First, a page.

Nietzsche, Revolutionary

 Subversion And The Contemporary 

Attack On Music


For American Rebecca:               

                           The following is fragmentary critique - there have been a few minor alterations since - that was sent to a young American woman who is hopefully putting together a re-appraisal oriented around the activities of Black Mask and the Motherfuckers rescuing them (and others?) from the repression and calumnies brutally foisted on them in the United States. It is a grim picture typified by an account of their activities plus relatively recent interview with Ben Morea conducted by an appalling, sneering Harvard professor, name of John McMillian.

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I am surprised Black Mask and the Motherfuckers are less well known than King Mob and the French Situationists in the States. Have you seen the recent book by Peter Doggett There's a Riot Going On, published by Canongate (Edinburgh, New York, London) that deals with the 'revolution' in music, the title taken from Sly Stone's album of the same name? There are three pages on Black Mask and the Motherfuckers. Basically the guy deals with the Fillmore East intervention against hip entrepreneur Bill Graham together with pop group MC5 and John Sinclair. Although factually reasonably accurate, Doggett is essentially a musicologist living in Hampshire, England and he just hasn't a clue re wider, world-turned-upside-down perspectives managing to make historically important subversive incidents into very dull reading indeed. It's as though he can make no comment or take sides! The uniqueness of Black Mask/Motherfuckers was they forthrightly attacked all the most advanced ultra-modern representations of capital that recuperated real living aspects of general creativity emanating from those who wanted to live completely different lives ranging from cultural mausoleums like the Rockefeller Center/Museum of Modern Art, hip police chiefs like Captain Fink and cutting edge pop musicians from Ed Sanders & the Fugs to MC5. It was a form of subversion unique in dissident 'other' America and has never been repeated there or its potential remotely fulfilled. My brother David was involved in the Ed Sanders attack just after the Fugs had brought out that record that became a hit with the lyric: 'art is nothing, nothing, nothing' turning living contestation into acceptable, saleable commodity. It meant Sanders quickly figured on the cover of Time magazine. A few days after this Black Mask inspired attack, David bumped into Murray Bookchin on a street on New York's Lower East Side and Murray eagerly grabbed him saying 'Ed Sanders is crying saying he's sold out and can't forgive himself'. David laughed gleefully. It must also be clearly understood  that Ben and co were the first to prioritise the role of pop music attacking its pivotal fulcrum in the vista of contemporary alienation especially the music that specifically said it was on the side of the revolution or indeed was the revolution itself, rightly pointing out it was merely hip performance which, in reality set itself against clued-in intervention from the street and the route that could clearly go somewhere definitively overthrowing the audience/performer estrangement blocking all paths to social/individual emancipation.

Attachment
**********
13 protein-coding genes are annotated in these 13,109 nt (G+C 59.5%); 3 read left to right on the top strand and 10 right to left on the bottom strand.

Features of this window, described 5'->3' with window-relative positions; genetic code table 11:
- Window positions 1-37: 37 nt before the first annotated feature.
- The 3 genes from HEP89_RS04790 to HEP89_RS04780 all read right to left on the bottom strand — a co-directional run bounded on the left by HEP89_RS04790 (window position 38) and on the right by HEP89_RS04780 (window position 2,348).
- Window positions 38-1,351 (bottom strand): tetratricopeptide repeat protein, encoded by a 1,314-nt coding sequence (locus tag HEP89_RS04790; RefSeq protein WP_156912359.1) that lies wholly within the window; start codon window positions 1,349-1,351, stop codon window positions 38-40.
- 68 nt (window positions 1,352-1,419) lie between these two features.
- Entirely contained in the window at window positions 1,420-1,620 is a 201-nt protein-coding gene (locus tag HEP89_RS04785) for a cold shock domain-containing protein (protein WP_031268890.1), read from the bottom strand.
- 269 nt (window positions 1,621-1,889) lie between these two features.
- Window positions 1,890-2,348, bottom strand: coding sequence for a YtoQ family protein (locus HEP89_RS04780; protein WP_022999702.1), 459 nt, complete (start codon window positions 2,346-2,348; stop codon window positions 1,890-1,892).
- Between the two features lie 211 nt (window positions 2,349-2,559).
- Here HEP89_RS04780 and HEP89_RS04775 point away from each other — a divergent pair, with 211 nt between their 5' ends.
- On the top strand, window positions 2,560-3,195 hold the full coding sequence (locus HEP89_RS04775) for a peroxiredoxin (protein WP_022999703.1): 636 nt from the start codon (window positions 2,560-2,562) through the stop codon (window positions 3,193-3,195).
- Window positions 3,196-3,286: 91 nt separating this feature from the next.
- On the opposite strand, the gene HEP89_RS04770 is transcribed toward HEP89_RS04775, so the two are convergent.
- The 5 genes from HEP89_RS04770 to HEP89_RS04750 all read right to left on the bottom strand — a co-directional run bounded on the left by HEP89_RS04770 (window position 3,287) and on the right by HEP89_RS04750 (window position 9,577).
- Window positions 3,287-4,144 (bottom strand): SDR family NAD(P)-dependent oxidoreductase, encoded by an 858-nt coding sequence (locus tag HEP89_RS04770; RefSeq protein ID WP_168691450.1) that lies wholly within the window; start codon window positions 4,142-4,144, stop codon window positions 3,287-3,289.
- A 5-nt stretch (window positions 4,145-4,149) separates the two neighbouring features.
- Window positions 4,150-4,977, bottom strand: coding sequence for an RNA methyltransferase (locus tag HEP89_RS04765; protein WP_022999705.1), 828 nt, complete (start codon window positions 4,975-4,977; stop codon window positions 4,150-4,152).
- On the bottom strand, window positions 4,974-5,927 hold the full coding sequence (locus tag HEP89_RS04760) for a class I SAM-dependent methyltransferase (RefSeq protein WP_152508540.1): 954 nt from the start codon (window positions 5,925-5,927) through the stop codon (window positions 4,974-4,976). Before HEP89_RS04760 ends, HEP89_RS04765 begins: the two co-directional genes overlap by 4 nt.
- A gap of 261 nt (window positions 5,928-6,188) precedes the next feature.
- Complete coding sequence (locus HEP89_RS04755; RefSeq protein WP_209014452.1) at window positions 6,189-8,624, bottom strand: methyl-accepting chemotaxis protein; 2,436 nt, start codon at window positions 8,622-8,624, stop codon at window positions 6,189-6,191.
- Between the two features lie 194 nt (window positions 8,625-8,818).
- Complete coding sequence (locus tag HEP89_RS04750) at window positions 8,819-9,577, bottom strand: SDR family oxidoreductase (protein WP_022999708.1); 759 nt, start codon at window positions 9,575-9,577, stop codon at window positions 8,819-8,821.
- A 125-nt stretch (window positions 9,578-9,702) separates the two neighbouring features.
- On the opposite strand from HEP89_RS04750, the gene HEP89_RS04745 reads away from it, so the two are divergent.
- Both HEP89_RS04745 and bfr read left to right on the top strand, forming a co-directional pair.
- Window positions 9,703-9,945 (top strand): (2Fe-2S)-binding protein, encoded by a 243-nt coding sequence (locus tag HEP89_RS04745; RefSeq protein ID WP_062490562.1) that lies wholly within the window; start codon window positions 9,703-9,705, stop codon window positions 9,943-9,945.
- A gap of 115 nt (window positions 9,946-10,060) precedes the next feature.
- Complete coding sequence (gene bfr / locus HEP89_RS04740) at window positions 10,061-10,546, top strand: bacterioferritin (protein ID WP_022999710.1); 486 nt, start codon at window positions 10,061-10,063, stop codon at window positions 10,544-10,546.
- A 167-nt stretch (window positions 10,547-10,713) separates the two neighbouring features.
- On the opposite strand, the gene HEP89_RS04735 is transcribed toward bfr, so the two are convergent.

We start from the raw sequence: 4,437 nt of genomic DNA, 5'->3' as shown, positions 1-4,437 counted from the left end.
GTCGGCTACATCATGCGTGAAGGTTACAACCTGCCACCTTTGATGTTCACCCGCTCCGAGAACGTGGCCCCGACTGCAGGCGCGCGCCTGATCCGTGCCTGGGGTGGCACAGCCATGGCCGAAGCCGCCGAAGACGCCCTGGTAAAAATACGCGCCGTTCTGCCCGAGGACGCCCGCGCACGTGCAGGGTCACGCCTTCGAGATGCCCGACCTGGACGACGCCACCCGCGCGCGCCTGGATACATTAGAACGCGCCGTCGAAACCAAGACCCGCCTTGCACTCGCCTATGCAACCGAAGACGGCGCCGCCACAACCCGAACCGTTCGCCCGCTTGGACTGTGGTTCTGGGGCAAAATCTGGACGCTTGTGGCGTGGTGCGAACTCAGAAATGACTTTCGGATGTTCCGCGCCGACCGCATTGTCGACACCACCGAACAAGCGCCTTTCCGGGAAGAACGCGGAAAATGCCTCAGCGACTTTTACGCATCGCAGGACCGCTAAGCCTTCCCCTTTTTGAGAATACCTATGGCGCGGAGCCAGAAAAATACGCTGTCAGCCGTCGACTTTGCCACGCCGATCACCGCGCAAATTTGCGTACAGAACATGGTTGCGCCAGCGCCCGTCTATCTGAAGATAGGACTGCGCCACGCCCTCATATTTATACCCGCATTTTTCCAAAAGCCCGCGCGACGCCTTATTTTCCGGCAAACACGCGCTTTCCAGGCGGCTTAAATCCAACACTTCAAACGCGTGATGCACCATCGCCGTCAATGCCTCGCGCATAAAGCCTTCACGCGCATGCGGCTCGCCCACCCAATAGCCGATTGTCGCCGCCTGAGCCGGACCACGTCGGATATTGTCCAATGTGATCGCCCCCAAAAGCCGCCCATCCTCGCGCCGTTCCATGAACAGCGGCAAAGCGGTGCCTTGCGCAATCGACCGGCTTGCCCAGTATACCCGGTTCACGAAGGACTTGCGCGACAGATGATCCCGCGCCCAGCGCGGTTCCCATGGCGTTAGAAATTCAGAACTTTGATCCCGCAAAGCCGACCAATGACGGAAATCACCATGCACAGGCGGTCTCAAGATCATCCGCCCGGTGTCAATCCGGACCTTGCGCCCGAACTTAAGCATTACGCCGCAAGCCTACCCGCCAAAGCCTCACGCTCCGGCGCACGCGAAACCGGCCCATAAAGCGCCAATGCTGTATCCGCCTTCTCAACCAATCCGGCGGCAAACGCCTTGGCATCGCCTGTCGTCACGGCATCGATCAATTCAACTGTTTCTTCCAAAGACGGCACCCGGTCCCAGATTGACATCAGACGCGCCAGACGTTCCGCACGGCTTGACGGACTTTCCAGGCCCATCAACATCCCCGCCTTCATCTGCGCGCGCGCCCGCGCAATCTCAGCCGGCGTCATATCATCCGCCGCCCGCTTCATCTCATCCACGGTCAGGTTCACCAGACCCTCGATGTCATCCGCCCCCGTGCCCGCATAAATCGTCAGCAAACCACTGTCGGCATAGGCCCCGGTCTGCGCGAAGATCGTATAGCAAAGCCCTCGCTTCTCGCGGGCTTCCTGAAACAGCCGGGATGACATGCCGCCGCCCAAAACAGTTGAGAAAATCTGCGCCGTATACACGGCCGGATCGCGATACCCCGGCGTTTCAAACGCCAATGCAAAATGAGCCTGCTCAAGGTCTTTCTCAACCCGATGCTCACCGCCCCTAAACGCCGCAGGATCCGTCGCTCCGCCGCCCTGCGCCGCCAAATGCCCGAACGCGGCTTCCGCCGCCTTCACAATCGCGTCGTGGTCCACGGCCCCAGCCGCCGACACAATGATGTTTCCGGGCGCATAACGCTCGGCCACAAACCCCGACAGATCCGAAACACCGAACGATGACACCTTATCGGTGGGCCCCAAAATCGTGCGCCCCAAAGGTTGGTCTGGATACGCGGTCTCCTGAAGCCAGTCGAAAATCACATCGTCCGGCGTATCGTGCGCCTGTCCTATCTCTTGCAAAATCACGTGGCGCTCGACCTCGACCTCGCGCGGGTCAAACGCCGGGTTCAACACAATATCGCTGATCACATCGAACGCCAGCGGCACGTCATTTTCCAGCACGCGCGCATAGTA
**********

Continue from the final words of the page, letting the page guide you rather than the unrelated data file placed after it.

These facts in themselves also point to something else and a wider historical memory or historical subconscious as modern interventions like that outlined above didn't just come from nowhere. So, apropos of music and your interest in Nietzsche, I am increasingly of the view the Nietzsche contra Wagner polemic is a seminal document of modern times and of massive importance as regards the present musical panorama 'for that is what it is 'a visual, wrap around panorama of artistic enactments that endeavours to become all encompassing  and that strives, through the aid of the increasingly sophisticated minimalist gadgetry of quantum  mechanics, to encompass all of life and  eventually become a substitute for life, a 'second life' ' (or 'skin', for quantum mechanics via computing and Craig Venter is on the verge of creating a replicant biology in tandem with implant engineering) - compensating for the absence of the first. Essentially however it has its (primitive) origins in Wagnerian stage craft that aimed at a similar total immersion having its roots in the gesamtkunstwerk prefigured by German philosophical idealism and the importance it granted to art and the intuitive imagination  as a parallel making of society which had to escape the confines of art for it to become a real force (though it was never stated quite as bluntly as this all the elements are there that allow one to do so) as well as being a response to the revolution of 1848 and in some subtle, unremarked measure and one never given the slightest  credence by musicologists influenced by Bakunin and revolutionaries of the same ilk whom for a short time Wagner befriended. In place of  the twilight of the gods, the gotterdamerung, there arose the god of music as exclusively masterminded and choreographed  by Wagner, that demiurge that Nietzsche denounced as being unable to save music though without taking his insight to the its most extremes it patently cries out for. As you probably know the young Nietzsche idolised Wagner  and would embarrassingly abase himself in front of him and for several year was his step 'n' fetch it before turning on Wagner with a vengeance, and which was the most painful blow ever to land on Wagner.